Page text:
Whether you cook three times a day or three times a year, you probably own a cutting board. It’s a kitchen staple with one simple job, but without it, you wouldn’t have anywhere to cut, chop, dice, or slice your meats, apples, and onions.

While you may know you need a cutting board, do you know when you should choose a wooden board over a plastic one, or vice versa? After all, anything your food touches can be a source of contamination and foodborne illness, so kitchen tools and care are no small decision.

As it turns out, there are some major differences between boards you should know before you head to the store.

Is plastic better than wood The cutting board debate

Wood versus plastic

For most of history, chopping blocks then cutting boards were all made of wood. But the invention of modern plastics in 1907 meant that plastic utensils slowly began making its way into people’s homes and kitchens. The prevailing thought of the day was that plastic was easier to clean and sanitize, therefore safer.

In the late 1980s, Doctor Dean O. Cliver, a 30-year veteran of food safety science having worked for the U.S. Biological Laboratories, Food Research Institute, and University of Wisconsin’s Department of Bacteriology, decided to investigate the truthfulness of this claim. He found that plastic really wasn’t any safer. This is because wood contains antimicrobial properties that halt bacteria from multiplying on or in the board. This reduces the likelihood of cross-contamination and illness.

When to choose wood

A traditional wooden cutting board typically lasts longer than plastic cutting boards. Wood has a “self-healing” property, that means many of your cuts and scratches will be worked back into the wood. This means fewer crevices for bacteria to hide — meaning a more sanitary board. This is especially true for hard woods like bamboo and maple. Softer boards like cypress are more prone to scarring.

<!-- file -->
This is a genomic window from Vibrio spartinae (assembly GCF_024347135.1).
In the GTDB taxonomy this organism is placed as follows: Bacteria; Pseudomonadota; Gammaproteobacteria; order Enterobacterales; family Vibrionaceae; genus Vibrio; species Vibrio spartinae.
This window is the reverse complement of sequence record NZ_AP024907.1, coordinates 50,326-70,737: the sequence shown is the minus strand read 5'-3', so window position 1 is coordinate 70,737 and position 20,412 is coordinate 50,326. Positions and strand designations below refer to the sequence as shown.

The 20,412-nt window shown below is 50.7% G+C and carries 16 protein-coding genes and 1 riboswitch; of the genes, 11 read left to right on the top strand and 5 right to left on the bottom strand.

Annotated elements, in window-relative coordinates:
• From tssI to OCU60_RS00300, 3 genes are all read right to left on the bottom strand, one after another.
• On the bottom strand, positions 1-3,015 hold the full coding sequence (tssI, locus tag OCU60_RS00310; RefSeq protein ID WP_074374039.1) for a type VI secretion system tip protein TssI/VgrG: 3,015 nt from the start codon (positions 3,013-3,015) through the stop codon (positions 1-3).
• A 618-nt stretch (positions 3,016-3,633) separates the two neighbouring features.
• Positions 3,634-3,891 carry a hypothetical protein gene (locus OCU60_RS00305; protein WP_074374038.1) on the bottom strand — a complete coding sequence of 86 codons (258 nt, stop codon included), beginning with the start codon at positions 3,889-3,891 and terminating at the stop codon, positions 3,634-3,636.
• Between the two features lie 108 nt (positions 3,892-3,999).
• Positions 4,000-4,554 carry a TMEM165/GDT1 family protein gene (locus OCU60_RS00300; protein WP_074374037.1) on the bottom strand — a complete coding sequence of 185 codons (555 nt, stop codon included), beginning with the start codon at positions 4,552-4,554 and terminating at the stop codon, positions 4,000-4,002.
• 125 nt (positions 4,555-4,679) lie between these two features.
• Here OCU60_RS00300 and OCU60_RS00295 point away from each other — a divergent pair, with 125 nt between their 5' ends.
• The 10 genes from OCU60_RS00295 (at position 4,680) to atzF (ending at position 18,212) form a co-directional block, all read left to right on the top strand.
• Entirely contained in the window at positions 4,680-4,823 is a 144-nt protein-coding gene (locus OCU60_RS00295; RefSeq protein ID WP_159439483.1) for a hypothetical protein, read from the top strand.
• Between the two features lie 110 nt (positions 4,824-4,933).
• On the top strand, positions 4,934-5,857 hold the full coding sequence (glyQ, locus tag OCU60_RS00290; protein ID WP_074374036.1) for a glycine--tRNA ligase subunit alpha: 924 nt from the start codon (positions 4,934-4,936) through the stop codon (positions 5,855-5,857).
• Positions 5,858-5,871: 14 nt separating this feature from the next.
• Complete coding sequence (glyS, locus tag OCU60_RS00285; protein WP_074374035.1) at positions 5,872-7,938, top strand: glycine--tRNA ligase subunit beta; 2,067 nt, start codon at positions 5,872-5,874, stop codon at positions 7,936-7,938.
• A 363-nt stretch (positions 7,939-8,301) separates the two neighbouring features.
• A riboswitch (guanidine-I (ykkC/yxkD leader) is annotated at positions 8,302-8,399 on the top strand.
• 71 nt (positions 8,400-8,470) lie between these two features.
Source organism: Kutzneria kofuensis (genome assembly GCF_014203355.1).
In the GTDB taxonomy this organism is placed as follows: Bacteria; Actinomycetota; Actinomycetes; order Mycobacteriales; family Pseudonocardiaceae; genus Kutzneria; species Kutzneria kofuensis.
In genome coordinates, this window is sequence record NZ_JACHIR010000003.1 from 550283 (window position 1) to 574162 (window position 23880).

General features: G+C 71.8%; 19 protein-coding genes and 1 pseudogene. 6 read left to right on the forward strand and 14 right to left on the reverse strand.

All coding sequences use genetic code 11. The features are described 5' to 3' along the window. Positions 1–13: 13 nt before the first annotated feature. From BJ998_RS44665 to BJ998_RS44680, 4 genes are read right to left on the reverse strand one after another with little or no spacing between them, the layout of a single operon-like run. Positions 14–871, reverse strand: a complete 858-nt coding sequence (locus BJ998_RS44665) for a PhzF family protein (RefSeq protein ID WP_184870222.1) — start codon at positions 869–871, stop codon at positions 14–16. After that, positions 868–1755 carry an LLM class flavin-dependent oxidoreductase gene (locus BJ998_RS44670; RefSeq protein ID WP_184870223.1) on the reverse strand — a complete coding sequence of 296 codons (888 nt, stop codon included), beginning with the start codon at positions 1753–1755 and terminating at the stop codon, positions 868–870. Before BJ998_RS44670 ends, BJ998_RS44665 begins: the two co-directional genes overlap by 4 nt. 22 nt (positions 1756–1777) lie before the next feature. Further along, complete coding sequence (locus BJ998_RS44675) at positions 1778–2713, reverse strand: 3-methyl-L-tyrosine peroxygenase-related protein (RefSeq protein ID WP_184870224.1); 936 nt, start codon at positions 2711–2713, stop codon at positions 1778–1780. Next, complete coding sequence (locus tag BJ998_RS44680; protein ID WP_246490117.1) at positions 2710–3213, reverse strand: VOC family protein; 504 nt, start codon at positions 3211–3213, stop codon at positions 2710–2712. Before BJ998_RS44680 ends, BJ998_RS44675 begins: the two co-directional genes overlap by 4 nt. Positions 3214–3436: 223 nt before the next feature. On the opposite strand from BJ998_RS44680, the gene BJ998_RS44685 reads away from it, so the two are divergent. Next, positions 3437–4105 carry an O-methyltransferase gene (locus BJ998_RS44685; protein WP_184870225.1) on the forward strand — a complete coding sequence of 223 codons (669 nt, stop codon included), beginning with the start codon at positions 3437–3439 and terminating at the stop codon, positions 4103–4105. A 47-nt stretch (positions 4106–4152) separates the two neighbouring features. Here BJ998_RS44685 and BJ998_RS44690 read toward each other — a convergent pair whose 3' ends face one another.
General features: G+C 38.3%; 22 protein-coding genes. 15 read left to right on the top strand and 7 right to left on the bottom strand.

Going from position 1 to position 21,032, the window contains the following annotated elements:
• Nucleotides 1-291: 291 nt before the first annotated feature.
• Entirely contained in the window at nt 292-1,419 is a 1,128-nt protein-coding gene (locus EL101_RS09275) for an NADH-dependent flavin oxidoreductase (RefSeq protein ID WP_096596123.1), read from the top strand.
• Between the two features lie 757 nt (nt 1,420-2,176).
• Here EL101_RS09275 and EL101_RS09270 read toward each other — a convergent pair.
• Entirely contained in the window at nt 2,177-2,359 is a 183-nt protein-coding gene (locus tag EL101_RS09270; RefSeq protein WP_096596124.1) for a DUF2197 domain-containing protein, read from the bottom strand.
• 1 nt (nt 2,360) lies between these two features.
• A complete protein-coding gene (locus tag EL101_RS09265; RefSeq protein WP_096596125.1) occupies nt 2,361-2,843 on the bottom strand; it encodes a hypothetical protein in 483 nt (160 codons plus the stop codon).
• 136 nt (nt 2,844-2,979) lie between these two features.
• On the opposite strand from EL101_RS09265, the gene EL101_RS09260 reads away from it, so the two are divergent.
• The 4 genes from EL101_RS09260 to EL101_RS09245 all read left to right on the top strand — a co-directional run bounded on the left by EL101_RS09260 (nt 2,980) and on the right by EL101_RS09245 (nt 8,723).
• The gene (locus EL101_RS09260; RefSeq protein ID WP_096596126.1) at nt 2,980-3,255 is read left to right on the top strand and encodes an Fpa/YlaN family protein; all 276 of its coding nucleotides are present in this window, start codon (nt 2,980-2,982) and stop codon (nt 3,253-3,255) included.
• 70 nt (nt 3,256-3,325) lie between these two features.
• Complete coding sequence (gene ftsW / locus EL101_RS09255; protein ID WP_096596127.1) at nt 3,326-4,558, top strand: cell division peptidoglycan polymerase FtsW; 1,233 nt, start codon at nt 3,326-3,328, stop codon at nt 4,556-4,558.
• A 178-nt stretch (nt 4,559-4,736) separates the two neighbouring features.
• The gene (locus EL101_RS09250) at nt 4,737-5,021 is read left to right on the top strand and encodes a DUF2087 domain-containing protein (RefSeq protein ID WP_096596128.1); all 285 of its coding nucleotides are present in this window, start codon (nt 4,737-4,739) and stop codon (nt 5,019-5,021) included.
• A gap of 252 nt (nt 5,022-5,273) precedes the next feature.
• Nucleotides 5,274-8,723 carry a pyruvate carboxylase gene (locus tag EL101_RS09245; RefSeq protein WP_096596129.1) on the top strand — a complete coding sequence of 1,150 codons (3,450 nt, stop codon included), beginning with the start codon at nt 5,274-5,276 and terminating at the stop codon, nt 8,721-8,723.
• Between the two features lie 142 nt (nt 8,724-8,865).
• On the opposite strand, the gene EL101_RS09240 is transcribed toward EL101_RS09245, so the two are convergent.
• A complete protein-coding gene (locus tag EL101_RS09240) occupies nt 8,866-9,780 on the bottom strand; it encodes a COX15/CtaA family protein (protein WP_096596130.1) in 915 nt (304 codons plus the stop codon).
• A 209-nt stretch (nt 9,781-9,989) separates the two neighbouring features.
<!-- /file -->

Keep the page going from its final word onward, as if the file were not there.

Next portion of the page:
Another perk of wood is that your knives won’t dull as quickly since wood is kinder to your blade than plastic.

When to choose plastic

Plastic cutting boards that still have a smooth surface aren’t the problem. The concern comes after a bit of use, when scars across the board leave plenty of places for bacteria to hid and accumulate. This increases the likelihood of cross-contamination between ingredients.

Plastic boards are typically cheaper that wooden boards though, so replacing them often is more practical. Many plastic boards can also go through the dishwasher, too.

the choice isn’t clean cut

Each type of board as pros and cons. You’re good to cut whatever you want on whichever surface you like, as long as you keep your boards separate and clean. The best thing you can do is have multiple boards in your kitchen. Have one board for raw meat, fish, and poultry, and another for vegetables, fruits, and bread. Make sure ingredients stay separate, and don’t put cooked food back on the board for any reason.

cleaning a cutting board

The USDA recommends cleaning your cutting boards with hot soapy water after each use. Rinse with clear water and air or pat dry with clean paper towels.

Nonporous acrylic or plastic boards and solid woods boards can be washed in a dishwasher.

If you’re washing a cutting board by hand (recommended for wooden boards), you should: 

  1. Rinse any debris from the board.
  2. Mix a solution of 1 tablespoon of unscented, liquid chlorine bleach per gallon of water.
  3. Flood the surface of the cutting board with the bleach solution and allow to soak for 5 to 10 minutes.
  4. Rinse the cutting board with clear water and air or pat dry with clean paper towels. Dry thoroughly before putting them away.

When to replace your board

All cutting boards, no matter the material, wear out over time. Once grooves become excessive and hard to clean, boards should be thrown out.

Also see, Which leaves dishes cleaner: a dishwasher or washing dishes by hand?

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Meghan is a full-time writer exploring the fun facts behind food. She lives a healthy lifestyle but lives for breakfast, dessert and anything with marinara. She’s thrown away just as many meals as she’s proud of.